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FDA sharply reduces food inspections amid partial government shutdown


Agency working to bring back inspectors


All routine domestic food facility inspections are being suspended as hundreds of Food and Drug Administration workers are furloughed under the partial government shutdown, according to the Washington Post.

What is the impact?

FDA Commissioner Scott Gottlieb is creating a plan to bring back workers so they can resume inspections of facilities that are considered "high-risk," including those that process foods such as seafood and vegetables, the Post reported.

The FDA oversees about 80 percent of the nation's food supply and normally conducts about 160 routine inspections a month, according to the report. The agency gets about 40 percent of its funding from Congress and 60 percent from user fees.

"We are doing what we can to mitigate any risk to consumers through the shutdown," Gottlieb said.

Inspections typically center on cleanliness, contaminants and pest infestations. The agency is still inspecting recalls and outbreaks related to foreign manufacturers and producers, The Hill reported.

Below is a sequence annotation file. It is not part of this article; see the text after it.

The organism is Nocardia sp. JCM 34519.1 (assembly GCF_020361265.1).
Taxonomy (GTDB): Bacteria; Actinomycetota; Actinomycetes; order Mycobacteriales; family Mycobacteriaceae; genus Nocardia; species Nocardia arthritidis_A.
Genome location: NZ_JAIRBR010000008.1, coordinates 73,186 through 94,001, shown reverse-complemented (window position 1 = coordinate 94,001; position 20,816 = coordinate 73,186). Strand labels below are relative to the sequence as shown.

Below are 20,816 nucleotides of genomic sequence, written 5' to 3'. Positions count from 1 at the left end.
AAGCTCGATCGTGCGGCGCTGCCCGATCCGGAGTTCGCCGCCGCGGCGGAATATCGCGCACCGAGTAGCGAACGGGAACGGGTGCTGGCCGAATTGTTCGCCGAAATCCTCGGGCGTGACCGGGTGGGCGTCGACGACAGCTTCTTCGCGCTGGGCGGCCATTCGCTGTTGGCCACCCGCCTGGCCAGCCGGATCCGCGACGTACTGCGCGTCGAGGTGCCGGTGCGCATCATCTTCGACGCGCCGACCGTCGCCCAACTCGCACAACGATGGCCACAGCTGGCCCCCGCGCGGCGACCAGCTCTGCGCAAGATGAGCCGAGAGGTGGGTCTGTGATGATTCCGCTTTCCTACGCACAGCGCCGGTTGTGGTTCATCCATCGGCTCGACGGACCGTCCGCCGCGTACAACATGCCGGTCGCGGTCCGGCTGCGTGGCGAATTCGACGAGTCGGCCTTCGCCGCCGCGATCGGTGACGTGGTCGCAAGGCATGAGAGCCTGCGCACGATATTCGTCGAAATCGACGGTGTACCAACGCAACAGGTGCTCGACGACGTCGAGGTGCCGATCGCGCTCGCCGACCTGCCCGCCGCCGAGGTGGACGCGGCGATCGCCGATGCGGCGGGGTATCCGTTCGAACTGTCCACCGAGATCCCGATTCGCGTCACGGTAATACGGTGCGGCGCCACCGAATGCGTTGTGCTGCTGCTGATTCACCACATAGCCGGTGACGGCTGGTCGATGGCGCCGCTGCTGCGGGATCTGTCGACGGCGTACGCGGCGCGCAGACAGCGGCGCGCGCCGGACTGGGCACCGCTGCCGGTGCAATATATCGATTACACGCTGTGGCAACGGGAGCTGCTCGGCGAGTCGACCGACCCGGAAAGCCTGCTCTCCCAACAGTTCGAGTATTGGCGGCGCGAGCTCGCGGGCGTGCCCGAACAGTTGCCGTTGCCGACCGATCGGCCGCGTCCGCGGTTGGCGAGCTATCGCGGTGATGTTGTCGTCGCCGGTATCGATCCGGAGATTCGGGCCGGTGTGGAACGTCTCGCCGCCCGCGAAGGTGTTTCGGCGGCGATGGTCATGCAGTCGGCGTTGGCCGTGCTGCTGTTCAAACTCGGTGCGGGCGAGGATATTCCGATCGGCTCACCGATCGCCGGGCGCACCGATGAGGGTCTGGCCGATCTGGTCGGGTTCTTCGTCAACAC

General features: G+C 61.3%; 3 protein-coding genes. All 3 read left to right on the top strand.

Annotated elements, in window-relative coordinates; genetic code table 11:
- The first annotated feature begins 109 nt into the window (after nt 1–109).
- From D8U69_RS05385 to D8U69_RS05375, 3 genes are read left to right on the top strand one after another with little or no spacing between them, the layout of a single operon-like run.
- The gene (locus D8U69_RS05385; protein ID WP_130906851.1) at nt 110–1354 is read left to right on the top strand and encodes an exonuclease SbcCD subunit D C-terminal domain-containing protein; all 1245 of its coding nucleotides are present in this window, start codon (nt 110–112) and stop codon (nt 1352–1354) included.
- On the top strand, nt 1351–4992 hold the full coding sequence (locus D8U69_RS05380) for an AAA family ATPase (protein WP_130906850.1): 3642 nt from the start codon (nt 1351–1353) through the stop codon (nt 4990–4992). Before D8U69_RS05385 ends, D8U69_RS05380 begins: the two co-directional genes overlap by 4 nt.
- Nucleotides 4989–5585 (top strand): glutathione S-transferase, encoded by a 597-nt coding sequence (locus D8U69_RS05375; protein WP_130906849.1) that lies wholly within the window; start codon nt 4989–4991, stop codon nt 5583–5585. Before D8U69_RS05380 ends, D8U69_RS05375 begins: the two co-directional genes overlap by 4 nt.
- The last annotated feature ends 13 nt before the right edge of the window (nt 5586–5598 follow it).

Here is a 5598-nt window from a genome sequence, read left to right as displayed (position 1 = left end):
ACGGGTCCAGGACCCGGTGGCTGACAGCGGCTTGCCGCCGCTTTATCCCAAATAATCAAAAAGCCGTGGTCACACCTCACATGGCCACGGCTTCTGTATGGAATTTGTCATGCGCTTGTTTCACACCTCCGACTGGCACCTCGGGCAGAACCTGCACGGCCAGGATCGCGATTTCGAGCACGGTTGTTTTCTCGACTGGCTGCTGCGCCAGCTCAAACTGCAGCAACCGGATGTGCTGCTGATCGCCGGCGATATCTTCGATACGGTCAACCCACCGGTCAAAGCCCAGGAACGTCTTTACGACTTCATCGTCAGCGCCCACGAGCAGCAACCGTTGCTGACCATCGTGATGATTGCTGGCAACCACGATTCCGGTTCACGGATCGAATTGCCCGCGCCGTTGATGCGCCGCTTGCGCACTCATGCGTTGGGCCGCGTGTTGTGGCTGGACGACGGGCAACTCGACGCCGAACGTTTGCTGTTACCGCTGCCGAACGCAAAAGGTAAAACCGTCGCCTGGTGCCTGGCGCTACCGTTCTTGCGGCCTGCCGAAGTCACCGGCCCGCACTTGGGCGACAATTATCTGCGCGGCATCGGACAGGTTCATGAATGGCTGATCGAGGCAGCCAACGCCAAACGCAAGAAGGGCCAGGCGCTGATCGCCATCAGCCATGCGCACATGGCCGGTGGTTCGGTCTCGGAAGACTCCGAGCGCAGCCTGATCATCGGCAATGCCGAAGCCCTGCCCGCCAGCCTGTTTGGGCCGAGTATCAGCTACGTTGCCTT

The Center for Science in the Public Interest, a nonprofit advocacy group, told the Post that it believes the nation's food supply is at risk.

"That puts our food supply at risk," Sarah Sorscher, deputy director of regulatory affairs at the group, told the Post. "Regular inspections, which help stop foodborne illness before people get sick, are vital."

Foodborne illnesses kill 3,000 people and sicken about 48 million people every year, according to estimates by the Centers for Disease Control and Prevention.

Other impacts caused by the shutdown include the expiration of some affordable housing contracts, a lawsuit by federal workers and Transportation Security Administration workers quitting or calling in sick because they are not being paid, the Hill reported.

In addition the FDA, funding resources are being restricted for the FBI, Coast Guard, Secret Service, Federal Aviation Administration.

What is the background?

The partial government shutdown is its 20th day, as Democrats continue to oppose President Donald Trump's demands for $5 billion in funding for a wall along the U.S.-Mexico border.

Trump says the wall is needed to increase security and curb illegal immigration. But Democrats believe the president is making a political move to drum up more support for his base. Democrats have said they would approve $1.3 billion for border security that employs technology such as drones to monitor the border. But they remain opposed to a wall.

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